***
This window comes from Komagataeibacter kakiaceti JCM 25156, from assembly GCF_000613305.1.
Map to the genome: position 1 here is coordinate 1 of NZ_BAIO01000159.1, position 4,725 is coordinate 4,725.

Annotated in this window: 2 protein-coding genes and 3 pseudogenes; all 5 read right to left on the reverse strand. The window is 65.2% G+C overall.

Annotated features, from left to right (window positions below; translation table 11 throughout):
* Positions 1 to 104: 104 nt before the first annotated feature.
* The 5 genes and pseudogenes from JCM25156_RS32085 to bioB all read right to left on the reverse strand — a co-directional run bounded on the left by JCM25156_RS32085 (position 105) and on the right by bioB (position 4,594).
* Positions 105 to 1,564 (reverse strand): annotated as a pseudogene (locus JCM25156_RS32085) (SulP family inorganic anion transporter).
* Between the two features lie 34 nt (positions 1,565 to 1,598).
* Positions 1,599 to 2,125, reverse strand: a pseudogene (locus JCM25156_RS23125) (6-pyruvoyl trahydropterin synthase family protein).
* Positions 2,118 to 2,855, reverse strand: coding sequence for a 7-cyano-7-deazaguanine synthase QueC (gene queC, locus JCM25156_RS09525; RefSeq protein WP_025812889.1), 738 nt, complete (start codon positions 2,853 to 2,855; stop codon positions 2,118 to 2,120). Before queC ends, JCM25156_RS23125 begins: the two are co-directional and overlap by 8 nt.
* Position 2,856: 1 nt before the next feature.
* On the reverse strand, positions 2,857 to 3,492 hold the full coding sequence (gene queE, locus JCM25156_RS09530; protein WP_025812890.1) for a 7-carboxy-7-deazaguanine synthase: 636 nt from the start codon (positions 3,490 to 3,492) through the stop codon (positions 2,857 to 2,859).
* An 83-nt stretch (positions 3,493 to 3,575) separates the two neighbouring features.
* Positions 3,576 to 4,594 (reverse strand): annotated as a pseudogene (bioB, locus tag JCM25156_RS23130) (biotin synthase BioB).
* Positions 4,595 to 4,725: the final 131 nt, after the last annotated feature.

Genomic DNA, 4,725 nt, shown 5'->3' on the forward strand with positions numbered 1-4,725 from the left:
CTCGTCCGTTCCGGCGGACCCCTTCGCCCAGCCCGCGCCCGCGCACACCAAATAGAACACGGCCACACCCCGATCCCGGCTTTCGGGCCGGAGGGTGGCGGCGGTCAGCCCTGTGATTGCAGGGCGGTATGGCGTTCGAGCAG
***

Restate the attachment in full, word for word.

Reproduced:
This window comes from Komagataeibacter kakiaceti JCM 25156, from assembly GCF_000613305.1.
Map to the genome: position 1 here is coordinate 1 of NZ_BAIO01000159.1, position 4,725 is coordinate 4,725.

Annotated in this window: 2 protein-coding genes and 3 pseudogenes; all 5 read right to left on the reverse strand. The window is 65.2% G+C overall.

Annotated features, from left to right (window positions below; translation table 11 throughout):
* Positions 1 to 104: 104 nt before the first annotated feature.
* The 5 genes and pseudogenes from JCM25156_RS32085 to bioB all read right to left on the reverse strand — a co-directional run bounded on the left by JCM25156_RS32085 (position 105) and on the right by bioB (position 4,594).
* Positions 105 to 1,564 (reverse strand): annotated as a pseudogene (locus JCM25156_RS32085) (SulP family inorganic anion transporter).
* Between the two features lie 34 nt (positions 1,565 to 1,598).
* Positions 1,599 to 2,125, reverse strand: a pseudogene (locus JCM25156_RS23125) (6-pyruvoyl trahydropterin synthase family protein).
* Positions 2,118 to 2,855, reverse strand: coding sequence for a 7-cyano-7-deazaguanine synthase QueC (gene queC, locus JCM25156_RS09525; RefSeq protein WP_025812889.1), 738 nt, complete (start codon positions 2,853 to 2,855; stop codon positions 2,118 to 2,120). Before queC ends, JCM25156_RS23125 begins: the two are co-directional and overlap by 8 nt.
* Position 2,856: 1 nt before the next feature.
* On the reverse strand, positions 2,857 to 3,492 hold the full coding sequence (gene queE, locus JCM25156_RS09530; protein WP_025812890.1) for a 7-carboxy-7-deazaguanine synthase: 636 nt from the start codon (positions 3,490 to 3,492) through the stop codon (positions 2,857 to 2,859).
* An 83-nt stretch (positions 3,493 to 3,575) separates the two neighbouring features.
* Positions 3,576 to 4,594 (reverse strand): annotated as a pseudogene (bioB, locus tag JCM25156_RS23130) (biotin synthase BioB).
* Positions 4,595 to 4,725: the final 131 nt, after the last annotated feature.

Genomic DNA, 4,725 nt, shown 5'->3' on the forward strand with positions numbered 1-4,725 from the left:
CTCGTCCGTTCCGGCGGACCCCTTCGCCCAGCCCGCGCCCGCGCACACCAAATAGAACACGGCCACACCCCGATCCCGGCTTTCGGGCCGGAGGGTGGCGGCGGTCAGCCCTGTGATTGCAGGGCGGTATGGCGTTCGAGCAG